Tour a Charming English-Style Cottage in East Hampton
Not everyone can see the potential of a home that has suffered decades of neglect. Fortunately for Jesse Carrier and Mara Miller of Manhattan-based Carrier and Company Interiors, longtime clients took a leap of faith on an 1890s cottage in East Hampton and brought them along for the ride. Originally built as one of 20 staff houses that serviced a grand estate, the humble cottage—which the new owners, whose main residence is nearby, purchased as a guesthouse for extended family—was sporting a “really bad two-story rear addition that covered much of the original frame,” recounts Carrier. “At first, I thought, I can’t believe my clients bought this wreck! But I think they saw the charm in the original rooms.”
Those “original rooms,” untouched and brimming with period details, include the living room, the library, the master bedroom, and two small twin bedrooms tucked beneath the eaves. Carrier and Miller restored as much as they could, only reworking decidedly dysfunctional areas. A new eat-in kitchen replaced a rabbit warren of smaller spaces including laundry and powder rooms, a pantry, and a kitchen, while the front coat closet was transformed into a new powder room. The designers removed the rear addition and also added a smaller two-story extension that encompasses the sun porch and the master bath above it, being careful to use period-appropriate materials such as reclaimed knotty pine flooring and beadboard.
“Our mandate was to highlight the inherent charm, so everything we did in the newly created rooms was meant to mirror the quality and era of the original spaces,” says Carrier. “Of course, we took a few liberties, such as raising the ceiling height in the master bath to make it more livable.” In response to the absence of wall boards in the new rooms, the designers applied pigmented limed plaster. “Where that texture and life didn’t exist, we tried to make up for it with hand-applied finishes. There’s not a flat wall in the house.”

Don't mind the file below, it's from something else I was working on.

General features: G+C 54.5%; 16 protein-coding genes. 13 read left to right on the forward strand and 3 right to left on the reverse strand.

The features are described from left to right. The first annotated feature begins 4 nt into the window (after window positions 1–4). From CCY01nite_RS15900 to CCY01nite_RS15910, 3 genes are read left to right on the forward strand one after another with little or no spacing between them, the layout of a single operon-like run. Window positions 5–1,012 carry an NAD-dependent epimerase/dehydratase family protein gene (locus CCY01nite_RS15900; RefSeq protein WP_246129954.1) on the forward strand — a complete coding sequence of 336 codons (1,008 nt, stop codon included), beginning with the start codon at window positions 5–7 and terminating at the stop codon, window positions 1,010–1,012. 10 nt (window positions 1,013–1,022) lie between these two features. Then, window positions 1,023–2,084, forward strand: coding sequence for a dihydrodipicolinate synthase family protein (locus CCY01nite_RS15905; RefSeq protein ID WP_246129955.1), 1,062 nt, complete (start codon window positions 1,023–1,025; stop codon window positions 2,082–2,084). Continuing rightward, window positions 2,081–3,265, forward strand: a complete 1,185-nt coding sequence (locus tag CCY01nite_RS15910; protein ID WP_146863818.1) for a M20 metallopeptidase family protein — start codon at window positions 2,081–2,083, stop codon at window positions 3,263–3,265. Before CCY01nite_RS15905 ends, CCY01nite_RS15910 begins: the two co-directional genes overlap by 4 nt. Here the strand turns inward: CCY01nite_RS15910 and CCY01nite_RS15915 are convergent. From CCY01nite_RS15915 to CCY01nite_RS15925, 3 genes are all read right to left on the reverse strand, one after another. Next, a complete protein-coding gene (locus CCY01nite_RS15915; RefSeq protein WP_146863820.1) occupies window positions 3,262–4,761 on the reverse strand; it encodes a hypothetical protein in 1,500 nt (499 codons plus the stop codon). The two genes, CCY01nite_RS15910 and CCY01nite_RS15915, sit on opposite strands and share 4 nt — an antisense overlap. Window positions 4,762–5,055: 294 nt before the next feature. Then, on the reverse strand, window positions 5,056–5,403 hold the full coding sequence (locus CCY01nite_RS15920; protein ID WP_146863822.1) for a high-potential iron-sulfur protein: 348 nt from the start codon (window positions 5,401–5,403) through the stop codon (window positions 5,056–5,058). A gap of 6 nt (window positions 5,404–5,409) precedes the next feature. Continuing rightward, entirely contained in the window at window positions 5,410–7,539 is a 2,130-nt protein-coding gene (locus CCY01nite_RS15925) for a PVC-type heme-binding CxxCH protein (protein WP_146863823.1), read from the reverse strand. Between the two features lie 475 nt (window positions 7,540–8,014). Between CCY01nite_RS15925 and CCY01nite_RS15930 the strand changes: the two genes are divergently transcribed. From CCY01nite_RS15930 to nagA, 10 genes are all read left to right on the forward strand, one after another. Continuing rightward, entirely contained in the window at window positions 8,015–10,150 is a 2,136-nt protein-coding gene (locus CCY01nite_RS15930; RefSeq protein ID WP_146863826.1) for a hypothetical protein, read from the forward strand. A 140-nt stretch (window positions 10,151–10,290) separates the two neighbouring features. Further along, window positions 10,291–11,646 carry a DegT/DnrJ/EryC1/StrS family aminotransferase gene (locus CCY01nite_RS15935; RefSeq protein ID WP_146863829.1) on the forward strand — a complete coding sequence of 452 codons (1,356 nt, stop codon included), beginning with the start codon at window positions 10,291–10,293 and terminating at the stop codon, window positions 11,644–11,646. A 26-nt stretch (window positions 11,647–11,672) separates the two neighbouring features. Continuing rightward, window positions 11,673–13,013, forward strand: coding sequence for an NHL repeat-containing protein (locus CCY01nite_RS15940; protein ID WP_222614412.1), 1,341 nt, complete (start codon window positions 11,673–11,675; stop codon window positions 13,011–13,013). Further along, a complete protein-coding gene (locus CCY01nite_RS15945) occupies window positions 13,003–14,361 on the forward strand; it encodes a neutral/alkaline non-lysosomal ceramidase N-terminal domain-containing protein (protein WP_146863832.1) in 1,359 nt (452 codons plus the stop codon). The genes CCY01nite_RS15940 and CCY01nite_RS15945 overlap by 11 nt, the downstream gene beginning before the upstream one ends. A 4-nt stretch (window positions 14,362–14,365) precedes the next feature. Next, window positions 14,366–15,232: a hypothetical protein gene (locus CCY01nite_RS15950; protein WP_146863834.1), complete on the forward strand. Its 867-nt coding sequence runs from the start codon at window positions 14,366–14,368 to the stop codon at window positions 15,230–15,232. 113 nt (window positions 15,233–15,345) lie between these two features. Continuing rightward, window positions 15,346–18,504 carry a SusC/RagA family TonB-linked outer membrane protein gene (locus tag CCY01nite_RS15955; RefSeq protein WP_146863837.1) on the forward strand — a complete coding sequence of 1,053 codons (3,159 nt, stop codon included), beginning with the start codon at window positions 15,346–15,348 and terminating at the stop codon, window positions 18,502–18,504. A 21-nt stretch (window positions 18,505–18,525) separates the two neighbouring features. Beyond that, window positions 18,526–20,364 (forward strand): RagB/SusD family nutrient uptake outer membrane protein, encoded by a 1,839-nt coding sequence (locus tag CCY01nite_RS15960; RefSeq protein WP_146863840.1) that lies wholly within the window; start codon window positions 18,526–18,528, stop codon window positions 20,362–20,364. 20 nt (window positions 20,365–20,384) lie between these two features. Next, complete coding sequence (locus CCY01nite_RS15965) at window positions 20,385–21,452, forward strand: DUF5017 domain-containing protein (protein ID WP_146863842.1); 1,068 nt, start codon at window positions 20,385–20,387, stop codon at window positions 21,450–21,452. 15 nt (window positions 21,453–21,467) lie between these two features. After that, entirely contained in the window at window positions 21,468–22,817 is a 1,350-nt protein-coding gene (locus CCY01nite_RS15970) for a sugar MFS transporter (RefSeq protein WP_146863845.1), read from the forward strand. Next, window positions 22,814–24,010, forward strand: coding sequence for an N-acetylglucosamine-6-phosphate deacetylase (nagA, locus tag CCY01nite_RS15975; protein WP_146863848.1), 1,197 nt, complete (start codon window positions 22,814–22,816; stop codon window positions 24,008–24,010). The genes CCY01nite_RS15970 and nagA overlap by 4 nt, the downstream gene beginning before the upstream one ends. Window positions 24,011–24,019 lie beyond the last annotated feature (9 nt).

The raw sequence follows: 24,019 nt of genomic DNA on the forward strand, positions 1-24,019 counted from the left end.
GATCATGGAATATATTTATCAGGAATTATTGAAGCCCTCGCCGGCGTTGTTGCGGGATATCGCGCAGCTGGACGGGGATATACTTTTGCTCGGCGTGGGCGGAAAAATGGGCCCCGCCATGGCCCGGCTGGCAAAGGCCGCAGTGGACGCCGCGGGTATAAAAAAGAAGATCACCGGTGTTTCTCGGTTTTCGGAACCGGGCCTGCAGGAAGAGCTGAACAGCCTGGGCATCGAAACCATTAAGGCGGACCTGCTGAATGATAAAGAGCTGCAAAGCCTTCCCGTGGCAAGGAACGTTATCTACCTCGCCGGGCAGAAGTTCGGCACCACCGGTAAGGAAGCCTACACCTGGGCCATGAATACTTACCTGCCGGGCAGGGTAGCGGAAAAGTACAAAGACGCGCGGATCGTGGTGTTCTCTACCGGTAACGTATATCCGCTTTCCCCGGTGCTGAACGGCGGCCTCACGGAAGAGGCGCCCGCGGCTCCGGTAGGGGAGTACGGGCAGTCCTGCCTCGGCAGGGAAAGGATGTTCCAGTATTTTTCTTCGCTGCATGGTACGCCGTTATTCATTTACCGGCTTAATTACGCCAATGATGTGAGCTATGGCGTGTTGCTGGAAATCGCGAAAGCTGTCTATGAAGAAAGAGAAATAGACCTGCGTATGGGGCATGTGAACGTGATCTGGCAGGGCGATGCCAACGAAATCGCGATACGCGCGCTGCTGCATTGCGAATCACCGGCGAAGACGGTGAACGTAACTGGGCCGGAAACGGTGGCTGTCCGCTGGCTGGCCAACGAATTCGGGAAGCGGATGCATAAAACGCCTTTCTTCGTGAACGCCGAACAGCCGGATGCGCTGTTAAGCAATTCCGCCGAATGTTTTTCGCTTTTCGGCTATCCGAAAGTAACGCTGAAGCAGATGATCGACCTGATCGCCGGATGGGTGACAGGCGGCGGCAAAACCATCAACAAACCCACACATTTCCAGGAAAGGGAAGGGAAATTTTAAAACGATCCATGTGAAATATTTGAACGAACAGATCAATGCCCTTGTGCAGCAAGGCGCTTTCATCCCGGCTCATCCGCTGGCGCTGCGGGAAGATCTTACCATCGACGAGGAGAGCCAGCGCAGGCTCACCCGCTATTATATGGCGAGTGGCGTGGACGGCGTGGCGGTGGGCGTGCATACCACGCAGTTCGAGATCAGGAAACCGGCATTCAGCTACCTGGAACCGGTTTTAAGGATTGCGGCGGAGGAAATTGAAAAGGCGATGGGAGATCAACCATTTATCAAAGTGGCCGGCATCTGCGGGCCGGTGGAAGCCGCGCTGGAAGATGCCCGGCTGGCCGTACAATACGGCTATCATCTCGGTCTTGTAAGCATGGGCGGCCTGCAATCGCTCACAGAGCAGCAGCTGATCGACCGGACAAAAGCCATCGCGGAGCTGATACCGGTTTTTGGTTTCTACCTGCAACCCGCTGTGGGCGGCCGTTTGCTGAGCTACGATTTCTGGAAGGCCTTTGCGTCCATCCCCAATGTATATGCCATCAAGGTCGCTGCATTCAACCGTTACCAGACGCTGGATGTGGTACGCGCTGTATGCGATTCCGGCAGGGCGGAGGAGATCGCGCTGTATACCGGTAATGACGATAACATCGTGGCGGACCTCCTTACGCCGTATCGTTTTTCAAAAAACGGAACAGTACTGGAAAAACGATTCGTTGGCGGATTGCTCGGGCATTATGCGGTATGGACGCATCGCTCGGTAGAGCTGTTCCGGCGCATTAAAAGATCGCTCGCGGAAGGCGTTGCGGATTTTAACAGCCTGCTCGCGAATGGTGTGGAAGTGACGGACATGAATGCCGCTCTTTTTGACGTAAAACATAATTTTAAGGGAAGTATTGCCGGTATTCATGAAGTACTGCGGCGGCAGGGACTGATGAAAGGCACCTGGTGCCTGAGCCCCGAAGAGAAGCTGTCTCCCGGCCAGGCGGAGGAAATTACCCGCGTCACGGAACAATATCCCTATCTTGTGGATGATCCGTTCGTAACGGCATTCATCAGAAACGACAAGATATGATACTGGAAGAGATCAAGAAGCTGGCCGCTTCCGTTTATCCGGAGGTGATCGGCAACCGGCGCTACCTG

The close attention to materiality can be seen throughout the cottage, but it’s perhaps most apparent in the kitchen, where new blue cabinetry has been distressed to echo the master bath’s vanity, a chipped blue antique sideboard from Sweden. Additionally, the designers chose an enameled blue Viking range that blends in with the cabinetry, clad the refrigerator in simple wood doors with old iron pulls, and installed oak countertops with the idea that they would collect water rings over time and not look too perfect. “We wanted to stay away from granite, marble, and anything that looks obviously new,” says Carrier. Adds Miller, “It’s definitely not a high-pressure kitchen, where you feel like you need to turn out formal dinners. It’s refreshing to have everything you need and nothing you don’t.”
This aversion to perfection allowed both designers and clients to loosen up and have fun with the decor. “It’s not a place where every detail is going to be scrutinized on a daily basis, so it’s a little freer, fresher, and bolder,” says Carrier. From the sky-blue ceiling in the master bath to the sunny yellow powder room to the serene pale green living room to the muted floral fabrics throughout, the house’s painterly palette is “fresh and feminine,” says Miller, and a little English, adds Carrier. (The moody oxblood library is a respite “after you’ve had too much sun and need a dark, cool place to take a break,” he explains.) But the cottage is hardly kitschy, with furnishings that include an antique hutch from the estate of Bunny Mellon and a kilim-covered ottoman from George Smith. “It may be less refined, but it’s not less sophisticated,” says Miller. “As the Hamptons have gotten more exclusive, they’ve lost some of that summer delight as a beach community. This project is a throwback to a more nostalgic, sweeter time.”
A version of this article appeared in the June 2018 issue of HC&G (Hamptons Cottages & Gardens) with the headline: Country Charm.